Voting bill lauded as money-saver fails to win approval in House panel
DENVER — Voters who prefer more than one candidate in nonpartisan elections might appreciate the idea of a new voting concept called approval voting.
Approval voting allows voters to choose more than one candidate in the same race, particularly if there are multiple candidates for more than one seat on a board.
They might have had that opportunity except that a bill that would have allowed the practice died in a House committee on Wednesday.
HB1062 had all the elements to get passed.
It applied only to local, nonpartisan elections such as special districts, city councils and school boards. It was sponsored by a Democrat and a Republican. It had the support of numerous third-party officials. It was entirely optional. And it could save local governments money in running elections, its supporters said.
Regardless, a bipartisan group of lawmakers on the House State, Veterans & Military Affairs Committee turned it down.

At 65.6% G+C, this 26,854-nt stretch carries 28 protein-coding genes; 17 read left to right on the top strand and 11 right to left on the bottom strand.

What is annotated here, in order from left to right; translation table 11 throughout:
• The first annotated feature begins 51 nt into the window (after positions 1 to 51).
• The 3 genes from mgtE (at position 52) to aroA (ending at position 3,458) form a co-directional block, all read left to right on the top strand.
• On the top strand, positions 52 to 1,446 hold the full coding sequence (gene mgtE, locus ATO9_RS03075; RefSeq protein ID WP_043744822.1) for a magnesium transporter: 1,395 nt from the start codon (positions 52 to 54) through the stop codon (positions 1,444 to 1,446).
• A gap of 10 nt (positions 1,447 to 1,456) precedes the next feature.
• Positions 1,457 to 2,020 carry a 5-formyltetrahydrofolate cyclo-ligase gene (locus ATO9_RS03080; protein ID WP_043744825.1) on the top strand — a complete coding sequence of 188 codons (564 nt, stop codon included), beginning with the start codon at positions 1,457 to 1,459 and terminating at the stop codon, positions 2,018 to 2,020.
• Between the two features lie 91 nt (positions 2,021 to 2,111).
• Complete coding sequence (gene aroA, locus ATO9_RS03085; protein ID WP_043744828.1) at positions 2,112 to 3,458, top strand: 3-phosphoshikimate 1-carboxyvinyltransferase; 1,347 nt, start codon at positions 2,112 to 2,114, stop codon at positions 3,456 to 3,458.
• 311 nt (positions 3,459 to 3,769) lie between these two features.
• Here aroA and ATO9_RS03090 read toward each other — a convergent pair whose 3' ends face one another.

“This voting method really starts to work when there are multiple candidates,” said Harvey Branscomb, representing the elections advocacy group, Coloradans for Voting Integrity. “Where this is really interesting and useful, and where it’s likely to be opted for in local elections, is six, seven candidates, eight candidates, large numbers of candidates where the number of votes collected would be minimal for any one candidate.”
Branscomb said he would be surprised if the measure were to be killed on a partisan vote, as a similar one was last year.
It didn’t. It died on a 3-8 vote, with one Republican joining the majority Democrats on the 11-member panel.
The measure had the support of representatives of several third-parties that operate in the state, such as the Green Party and Libertarian Party, but no one from the Democratic or Republican parties testified in support of the idea.